Most respectfully, given the body of case law from several other Circuit Courts that has never been overruled, including two Circuits even relied upon by the Panel, and considering the precise, albeit wholly overlooked, positions taken by the Supreme Court in Feola and United States v. Keegan, 325 U.S. 478 (1945), the Panel's analysis is strikingly insufficient and places this Court squarely in conflict with other United States Courts of Appeals and with at least one prior unmentioned decision of this Circuit, United States v. Crimmins, 123 F.2d 271 (2d Cir. 1941). In view of the maxim that "one panel of this circuit will not overrule another; Panels are to be overruled only by the court en banc", Lee v. Commissioner of Internal Revenue, 155 F.3d 584, 587 (2d Cir. 1998), the full Court should convene and rehear Defendant's appeal.A. The Panel Overlooked Specific Aspects of United States v. Feola, As Well as the Earlier Holding in United States v. Keegan Which Seemingly Embraces the Powell Doctrine.
Wholly unmentioned by the Panel in discussing United States v. Feola is the Supreme Court's express refusal therein to pass on the Powell doctrine and reservation of the matter for another day. Specifically, the Feola Court noted: "the conduct proscribed by the substantive offense, here assault, is not of the type outlawed without regard to the intent of the actor to accomplish the result that is made criminal." 420 U.S. at 691-692. Therefore, the Court held "only that where a substantive offense embodies only a requirement of mens rea as to each of its elements, the general federal conspiracy statute requires no more." Id. at 692. Overlooked by the Panel is that, in so delimiting its ruling, the Supreme Court stated with regard to the Powell doctrine:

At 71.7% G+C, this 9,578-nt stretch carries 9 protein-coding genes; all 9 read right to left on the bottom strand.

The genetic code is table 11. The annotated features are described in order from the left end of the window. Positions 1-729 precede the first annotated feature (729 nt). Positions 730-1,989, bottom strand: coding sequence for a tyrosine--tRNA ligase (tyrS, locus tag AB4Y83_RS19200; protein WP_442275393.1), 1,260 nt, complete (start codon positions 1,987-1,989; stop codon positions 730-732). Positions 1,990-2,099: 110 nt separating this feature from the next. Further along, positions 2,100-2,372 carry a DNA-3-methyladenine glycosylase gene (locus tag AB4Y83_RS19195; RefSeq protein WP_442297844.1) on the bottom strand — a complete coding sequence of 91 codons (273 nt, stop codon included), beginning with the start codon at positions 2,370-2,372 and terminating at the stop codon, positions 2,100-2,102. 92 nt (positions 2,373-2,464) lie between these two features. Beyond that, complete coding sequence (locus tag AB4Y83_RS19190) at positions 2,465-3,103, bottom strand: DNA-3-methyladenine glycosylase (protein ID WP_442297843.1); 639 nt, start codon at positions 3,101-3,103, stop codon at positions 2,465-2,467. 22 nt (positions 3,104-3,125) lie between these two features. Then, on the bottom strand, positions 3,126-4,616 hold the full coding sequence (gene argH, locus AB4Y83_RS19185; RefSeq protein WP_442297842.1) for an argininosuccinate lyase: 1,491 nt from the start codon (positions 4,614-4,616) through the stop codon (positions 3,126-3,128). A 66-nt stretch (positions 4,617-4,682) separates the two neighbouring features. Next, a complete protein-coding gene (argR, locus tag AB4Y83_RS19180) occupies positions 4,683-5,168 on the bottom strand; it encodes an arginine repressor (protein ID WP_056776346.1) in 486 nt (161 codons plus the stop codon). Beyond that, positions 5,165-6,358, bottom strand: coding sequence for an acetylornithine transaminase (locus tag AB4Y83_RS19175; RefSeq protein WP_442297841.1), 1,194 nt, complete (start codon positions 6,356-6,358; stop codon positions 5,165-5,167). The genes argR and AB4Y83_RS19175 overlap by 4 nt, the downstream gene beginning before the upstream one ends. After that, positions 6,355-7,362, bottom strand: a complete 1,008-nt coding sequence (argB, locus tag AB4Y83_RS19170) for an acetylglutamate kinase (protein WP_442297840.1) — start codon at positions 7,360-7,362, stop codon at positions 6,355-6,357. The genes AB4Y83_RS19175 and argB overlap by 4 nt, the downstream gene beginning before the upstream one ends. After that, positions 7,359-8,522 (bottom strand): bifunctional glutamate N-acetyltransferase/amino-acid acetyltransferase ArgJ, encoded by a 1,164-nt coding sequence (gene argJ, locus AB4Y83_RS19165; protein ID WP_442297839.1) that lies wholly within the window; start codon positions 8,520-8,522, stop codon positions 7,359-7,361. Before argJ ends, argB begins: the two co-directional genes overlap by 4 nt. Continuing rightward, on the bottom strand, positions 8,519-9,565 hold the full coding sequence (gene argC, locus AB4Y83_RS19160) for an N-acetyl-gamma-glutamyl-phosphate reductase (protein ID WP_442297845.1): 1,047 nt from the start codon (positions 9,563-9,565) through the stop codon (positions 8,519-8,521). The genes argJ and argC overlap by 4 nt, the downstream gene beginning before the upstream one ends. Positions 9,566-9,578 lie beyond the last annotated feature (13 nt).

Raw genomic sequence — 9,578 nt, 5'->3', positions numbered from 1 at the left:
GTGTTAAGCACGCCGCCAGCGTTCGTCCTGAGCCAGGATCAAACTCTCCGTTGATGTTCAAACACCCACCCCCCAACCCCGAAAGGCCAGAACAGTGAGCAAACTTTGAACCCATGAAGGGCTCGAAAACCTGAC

this case does not call upon us to answer this question, and we decline to do so, just as we have once before. United States v. Freed, 401 U.S., at 609 n.14 .
420 U.S. at 691.
Feola, therefore, is not definitive on the question of whether in a prosecution under 18 U.S.C. §1084, involving no particularized mens rea, the Powell doctrine is applicable. On the other hand, prior to Feola, in Keegan, supra, the Supreme Court effectively embraced the Powell doctrine, although it did not specifically articulate the doctrine as the controlling rule. The Panel, however, wholly overlooked Keegan.
As discussed in Defendant's briefs, a majority of the Supreme Court in Keegan found that a conspiracy to violate a statute which was "innocent[ly]" and "honestly" believed to be unconstitutional was not sufficiently established. The Court stated, in language applicable to Defendant, who believed he was acting lawfully:
One with innocent motives, who honestly believes a law is unconstitutional and, therefore, not obligatory, may well counsel that the law shall not be obeyed; that its command shall be resisted until a court shall have held it valid, but this is not knowingly counseling, stealthily and by guile, to evade its command.
325 U.S. at 493-94
The Court then added, finding for the defendant:
If defendants had innocent motives they are nonetheless guilty; if they had guilty motives they, of course, are guilty. It is somewhat difficult to see how the jury could reach any other than a verdict of guilty.
325 U.S. at 494.
We respectfully submit, as we did in our briefs, that the Keegan majority, implicitly disagreeing with the dissent (which alone cited the Powell doctrine, only to reject it), based its decision on what it viewed to be decidedly innocent conduct. Here, since it is incontrovertible that Defendant had acted under the good faith belief that his malum prohibitum conduct was lawful, the Panel's conclusion is utterly incompatible with Keegan.
B. The Panel Overlooked Holdings of Other Circuits Adopting the Powell Doctrine.